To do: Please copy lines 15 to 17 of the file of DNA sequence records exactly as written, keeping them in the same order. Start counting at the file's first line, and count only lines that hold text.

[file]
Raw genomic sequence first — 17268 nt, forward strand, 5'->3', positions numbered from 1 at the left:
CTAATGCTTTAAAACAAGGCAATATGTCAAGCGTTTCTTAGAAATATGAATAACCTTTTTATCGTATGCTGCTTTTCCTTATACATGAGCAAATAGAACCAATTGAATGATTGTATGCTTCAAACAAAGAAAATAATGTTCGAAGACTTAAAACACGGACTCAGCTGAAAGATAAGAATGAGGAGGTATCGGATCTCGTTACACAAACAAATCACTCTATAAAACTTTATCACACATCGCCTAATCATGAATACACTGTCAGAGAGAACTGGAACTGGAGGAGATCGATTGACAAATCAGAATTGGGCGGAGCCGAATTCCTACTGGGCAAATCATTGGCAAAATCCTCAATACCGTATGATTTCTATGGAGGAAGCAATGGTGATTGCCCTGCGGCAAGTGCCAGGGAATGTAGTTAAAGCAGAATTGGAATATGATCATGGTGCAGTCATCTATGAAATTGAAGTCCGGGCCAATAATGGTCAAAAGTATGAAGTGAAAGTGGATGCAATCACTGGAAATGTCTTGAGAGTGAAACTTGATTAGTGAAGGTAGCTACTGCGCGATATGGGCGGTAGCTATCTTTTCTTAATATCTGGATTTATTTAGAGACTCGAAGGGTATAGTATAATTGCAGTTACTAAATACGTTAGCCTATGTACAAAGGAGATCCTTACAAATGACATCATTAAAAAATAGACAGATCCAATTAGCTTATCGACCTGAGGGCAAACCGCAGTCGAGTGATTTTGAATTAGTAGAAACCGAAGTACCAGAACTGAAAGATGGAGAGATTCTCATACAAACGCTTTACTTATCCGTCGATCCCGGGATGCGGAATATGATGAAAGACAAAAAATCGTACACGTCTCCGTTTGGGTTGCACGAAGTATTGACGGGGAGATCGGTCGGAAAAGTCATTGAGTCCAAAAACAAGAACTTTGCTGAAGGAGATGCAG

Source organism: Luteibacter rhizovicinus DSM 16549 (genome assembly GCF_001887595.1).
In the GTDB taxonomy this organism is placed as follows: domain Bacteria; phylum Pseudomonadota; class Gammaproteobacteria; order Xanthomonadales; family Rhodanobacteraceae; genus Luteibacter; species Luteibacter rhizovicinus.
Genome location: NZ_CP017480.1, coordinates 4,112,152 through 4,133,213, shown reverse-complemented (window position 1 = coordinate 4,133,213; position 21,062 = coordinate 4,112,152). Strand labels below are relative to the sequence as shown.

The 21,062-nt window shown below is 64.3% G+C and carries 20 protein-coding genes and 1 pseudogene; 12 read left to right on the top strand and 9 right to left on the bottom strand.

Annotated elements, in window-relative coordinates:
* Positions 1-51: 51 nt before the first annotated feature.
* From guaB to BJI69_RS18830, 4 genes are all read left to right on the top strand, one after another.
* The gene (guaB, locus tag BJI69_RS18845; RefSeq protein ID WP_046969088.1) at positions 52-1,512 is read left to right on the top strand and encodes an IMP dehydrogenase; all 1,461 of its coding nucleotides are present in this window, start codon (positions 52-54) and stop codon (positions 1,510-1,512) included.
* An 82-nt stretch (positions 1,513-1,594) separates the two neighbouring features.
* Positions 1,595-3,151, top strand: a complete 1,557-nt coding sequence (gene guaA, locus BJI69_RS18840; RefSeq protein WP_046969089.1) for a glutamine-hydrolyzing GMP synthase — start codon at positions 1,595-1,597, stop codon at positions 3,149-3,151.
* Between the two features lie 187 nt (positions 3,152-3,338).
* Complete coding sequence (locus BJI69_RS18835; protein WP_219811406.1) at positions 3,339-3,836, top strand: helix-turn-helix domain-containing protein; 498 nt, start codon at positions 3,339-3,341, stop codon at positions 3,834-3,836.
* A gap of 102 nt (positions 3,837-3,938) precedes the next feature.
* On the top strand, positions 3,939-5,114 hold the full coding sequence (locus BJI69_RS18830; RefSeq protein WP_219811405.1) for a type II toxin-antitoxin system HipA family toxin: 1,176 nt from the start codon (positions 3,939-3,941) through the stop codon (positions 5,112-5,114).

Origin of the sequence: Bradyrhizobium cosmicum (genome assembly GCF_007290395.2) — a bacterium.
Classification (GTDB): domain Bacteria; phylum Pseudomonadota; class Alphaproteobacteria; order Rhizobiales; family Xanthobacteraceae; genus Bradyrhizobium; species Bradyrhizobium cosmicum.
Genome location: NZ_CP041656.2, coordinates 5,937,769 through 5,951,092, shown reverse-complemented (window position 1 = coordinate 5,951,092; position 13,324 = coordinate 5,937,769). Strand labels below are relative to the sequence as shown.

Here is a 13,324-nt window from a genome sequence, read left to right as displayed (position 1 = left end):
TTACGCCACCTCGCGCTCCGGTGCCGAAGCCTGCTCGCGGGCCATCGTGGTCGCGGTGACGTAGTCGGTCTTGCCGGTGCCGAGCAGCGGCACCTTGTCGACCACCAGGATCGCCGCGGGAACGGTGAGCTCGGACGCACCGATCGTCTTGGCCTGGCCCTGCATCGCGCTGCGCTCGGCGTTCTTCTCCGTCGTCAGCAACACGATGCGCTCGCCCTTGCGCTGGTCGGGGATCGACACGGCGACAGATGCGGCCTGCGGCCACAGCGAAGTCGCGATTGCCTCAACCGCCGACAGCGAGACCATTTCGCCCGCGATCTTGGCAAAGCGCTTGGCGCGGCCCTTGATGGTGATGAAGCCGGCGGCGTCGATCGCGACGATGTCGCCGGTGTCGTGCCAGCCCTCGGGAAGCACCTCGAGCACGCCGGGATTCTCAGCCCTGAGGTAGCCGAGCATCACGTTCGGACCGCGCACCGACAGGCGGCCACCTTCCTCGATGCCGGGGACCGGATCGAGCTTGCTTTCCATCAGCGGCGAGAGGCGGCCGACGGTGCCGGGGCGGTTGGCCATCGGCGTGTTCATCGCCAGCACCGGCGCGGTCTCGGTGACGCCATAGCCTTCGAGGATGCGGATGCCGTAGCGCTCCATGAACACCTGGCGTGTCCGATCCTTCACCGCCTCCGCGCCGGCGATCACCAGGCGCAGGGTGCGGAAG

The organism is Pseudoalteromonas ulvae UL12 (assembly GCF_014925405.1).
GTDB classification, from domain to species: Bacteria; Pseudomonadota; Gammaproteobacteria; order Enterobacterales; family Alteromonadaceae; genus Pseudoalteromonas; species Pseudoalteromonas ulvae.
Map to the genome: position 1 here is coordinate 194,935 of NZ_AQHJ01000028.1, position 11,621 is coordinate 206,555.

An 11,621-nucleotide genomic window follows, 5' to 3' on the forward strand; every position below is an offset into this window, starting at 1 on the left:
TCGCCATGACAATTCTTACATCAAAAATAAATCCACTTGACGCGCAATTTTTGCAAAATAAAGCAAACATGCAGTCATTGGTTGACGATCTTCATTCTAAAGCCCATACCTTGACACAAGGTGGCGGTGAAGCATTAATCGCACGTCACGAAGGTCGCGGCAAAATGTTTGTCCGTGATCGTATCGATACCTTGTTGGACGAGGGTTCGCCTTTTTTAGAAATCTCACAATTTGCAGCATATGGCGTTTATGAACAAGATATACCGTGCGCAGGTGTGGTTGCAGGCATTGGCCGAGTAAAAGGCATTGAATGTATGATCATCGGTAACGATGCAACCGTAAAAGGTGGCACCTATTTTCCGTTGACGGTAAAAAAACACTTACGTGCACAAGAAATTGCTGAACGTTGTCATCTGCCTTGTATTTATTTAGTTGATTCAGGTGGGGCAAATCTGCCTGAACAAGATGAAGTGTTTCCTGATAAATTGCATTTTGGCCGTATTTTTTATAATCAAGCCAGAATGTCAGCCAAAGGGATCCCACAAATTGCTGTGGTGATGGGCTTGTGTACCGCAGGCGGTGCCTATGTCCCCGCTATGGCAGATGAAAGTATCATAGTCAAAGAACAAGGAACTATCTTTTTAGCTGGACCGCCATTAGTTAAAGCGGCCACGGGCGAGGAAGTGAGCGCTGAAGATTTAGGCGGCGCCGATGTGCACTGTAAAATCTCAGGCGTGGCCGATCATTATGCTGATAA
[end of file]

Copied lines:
* A gap of 102 nt (positions 3,837-3,938) precedes the next feature.
* On the top strand, positions 3,939-5,114 hold the full coding sequence (locus BJI69_RS18830; RefSeq protein WP_219811405.1) for a type II toxin-antitoxin system HipA family toxin: 1,176 nt from the start codon (positions 3,939-3,941) through the stop codon (positions 5,112-5,114).

Origin of the sequence: Bradyrhizobium cosmicum (genome assembly GCF_007290395.2) — a bacterium.